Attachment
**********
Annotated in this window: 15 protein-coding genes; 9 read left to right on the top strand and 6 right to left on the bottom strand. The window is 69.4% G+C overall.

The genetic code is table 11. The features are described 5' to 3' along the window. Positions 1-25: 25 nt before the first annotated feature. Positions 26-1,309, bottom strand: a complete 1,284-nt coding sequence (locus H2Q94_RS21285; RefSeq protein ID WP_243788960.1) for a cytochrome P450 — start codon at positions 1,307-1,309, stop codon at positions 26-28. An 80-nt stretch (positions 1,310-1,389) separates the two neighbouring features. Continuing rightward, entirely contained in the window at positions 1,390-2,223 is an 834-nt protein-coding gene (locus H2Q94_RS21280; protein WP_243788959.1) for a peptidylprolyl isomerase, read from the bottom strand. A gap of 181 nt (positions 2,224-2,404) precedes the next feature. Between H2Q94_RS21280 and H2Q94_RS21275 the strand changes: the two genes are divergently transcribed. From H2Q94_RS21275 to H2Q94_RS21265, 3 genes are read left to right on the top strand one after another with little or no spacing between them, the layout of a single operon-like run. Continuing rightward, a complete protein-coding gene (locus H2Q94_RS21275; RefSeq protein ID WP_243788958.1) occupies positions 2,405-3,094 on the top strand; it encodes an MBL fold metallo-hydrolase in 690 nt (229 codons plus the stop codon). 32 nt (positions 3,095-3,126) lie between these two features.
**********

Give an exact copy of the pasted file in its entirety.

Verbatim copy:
Annotated in this window: 15 protein-coding genes; 9 read left to right on the top strand and 6 right to left on the bottom strand. The window is 69.4% G+C overall.

The genetic code is table 11. The features are described 5' to 3' along the window. Positions 1-25: 25 nt before the first annotated feature. Positions 26-1,309, bottom strand: a complete 1,284-nt coding sequence (locus H2Q94_RS21285; RefSeq protein ID WP_243788960.1) for a cytochrome P450 — start codon at positions 1,307-1,309, stop codon at positions 26-28. An 80-nt stretch (positions 1,310-1,389) separates the two neighbouring features. Continuing rightward, entirely contained in the window at positions 1,390-2,223 is an 834-nt protein-coding gene (locus H2Q94_RS21280; protein WP_243788959.1) for a peptidylprolyl isomerase, read from the bottom strand. A gap of 181 nt (positions 2,224-2,404) precedes the next feature. Between H2Q94_RS21280 and H2Q94_RS21275 the strand changes: the two genes are divergently transcribed. From H2Q94_RS21275 to H2Q94_RS21265, 3 genes are read left to right on the top strand one after another with little or no spacing between them, the layout of a single operon-like run. Continuing rightward, a complete protein-coding gene (locus H2Q94_RS21275; RefSeq protein ID WP_243788958.1) occupies positions 2,405-3,094 on the top strand; it encodes an MBL fold metallo-hydrolase in 690 nt (229 codons plus the stop codon). 32 nt (positions 3,095-3,126) lie between these two features.